Do you find yourself bumping into furniture and doorways when the lights are out at night? How about being able to clearly see faces when it’s dark out? Or how about having trouble driving when winter comes and the nights are longer? These may all be signs of nyctalopia, more commonly known as night blindness.

The American Optometric Association describes night blindness as not being able to see outside at night under starlight or moonlight, or in dimly lit interior areas such as movie theaters or restaurants.

While most people experience temporary vision adjustments when suddenly moving from a bright space into a dark one, night blindness is usually a lingering sensation and a symptom of other vision problems. The American Academy of Ophthalmology lists the following conditions as contributors to having difficulty seeing in the dark or in dim light:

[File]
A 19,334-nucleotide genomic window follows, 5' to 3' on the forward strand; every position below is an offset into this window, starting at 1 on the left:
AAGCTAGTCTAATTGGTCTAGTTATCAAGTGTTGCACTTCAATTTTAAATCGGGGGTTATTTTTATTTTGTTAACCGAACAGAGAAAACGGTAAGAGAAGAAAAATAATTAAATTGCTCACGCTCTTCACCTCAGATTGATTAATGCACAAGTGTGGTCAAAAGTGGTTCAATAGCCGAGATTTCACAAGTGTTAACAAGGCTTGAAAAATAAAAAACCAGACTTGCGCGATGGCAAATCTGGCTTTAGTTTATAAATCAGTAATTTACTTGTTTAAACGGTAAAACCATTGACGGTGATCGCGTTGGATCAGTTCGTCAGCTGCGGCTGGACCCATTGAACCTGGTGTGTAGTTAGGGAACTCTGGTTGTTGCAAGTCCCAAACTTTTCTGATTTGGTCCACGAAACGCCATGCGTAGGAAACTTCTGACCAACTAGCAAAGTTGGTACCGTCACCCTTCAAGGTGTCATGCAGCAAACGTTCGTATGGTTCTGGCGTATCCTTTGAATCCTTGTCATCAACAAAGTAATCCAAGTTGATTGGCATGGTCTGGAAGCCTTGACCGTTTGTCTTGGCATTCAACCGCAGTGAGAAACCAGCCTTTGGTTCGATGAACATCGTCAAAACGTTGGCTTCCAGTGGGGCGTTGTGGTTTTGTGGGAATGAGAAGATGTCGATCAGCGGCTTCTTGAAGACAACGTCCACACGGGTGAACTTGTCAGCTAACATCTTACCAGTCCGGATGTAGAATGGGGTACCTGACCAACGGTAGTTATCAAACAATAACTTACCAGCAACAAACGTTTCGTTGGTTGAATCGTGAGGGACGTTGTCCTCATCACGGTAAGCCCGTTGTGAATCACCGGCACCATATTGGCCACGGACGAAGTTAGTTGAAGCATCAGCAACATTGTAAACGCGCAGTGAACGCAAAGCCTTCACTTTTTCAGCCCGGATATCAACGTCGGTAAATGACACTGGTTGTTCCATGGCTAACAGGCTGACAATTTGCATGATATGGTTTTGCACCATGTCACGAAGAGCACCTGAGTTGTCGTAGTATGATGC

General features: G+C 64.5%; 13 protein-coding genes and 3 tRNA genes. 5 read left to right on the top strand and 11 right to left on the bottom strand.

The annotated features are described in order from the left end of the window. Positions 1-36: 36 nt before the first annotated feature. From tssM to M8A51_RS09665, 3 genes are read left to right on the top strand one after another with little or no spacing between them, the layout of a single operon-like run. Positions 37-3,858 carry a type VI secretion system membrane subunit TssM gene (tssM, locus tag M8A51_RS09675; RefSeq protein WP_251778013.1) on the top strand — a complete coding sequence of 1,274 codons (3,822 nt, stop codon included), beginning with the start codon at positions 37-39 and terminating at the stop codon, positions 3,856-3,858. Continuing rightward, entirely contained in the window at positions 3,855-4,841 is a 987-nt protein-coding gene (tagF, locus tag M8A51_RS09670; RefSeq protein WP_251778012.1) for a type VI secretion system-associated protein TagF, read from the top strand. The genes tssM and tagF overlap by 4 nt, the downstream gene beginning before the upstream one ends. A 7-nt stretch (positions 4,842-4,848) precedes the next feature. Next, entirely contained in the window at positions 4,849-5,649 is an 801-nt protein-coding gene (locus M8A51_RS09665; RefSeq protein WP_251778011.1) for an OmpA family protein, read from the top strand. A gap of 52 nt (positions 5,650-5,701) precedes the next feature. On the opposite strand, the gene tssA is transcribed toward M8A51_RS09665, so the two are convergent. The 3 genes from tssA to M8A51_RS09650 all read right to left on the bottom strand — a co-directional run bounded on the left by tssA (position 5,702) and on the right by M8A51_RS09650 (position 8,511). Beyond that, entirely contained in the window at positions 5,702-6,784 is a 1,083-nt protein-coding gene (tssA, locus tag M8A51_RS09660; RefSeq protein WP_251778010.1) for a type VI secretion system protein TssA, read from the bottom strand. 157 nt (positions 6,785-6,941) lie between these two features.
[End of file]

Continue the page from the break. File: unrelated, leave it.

• Myopia (nearsightedness)
  • Glaucoma (a change in medication could help with this)
  • Cataracts (surgery to remove cataracts can help to improve night blindness)
  • Diabetes
  • Vitamin Adeficiency (can be corrected by eating carrots, cantaloupe, pumpkin, green-leafy vegetables, and sweet potatoes – all foods very high in Beta Carotene/vitamin A)


Interestingly, our day vision and night vision changes fairly dramatically. At night, we become essentially colorblind and typically only see shades of gray instead of the full-color spectrum (without any light source). The center of our vision is less clear, while our peripheral vision becomes better, allowing us to see objects moving.

If you find that it is becoming harder to see at night, schedule a visit with your eye-care professional here at All About Eyes to see if there are remedies available to you.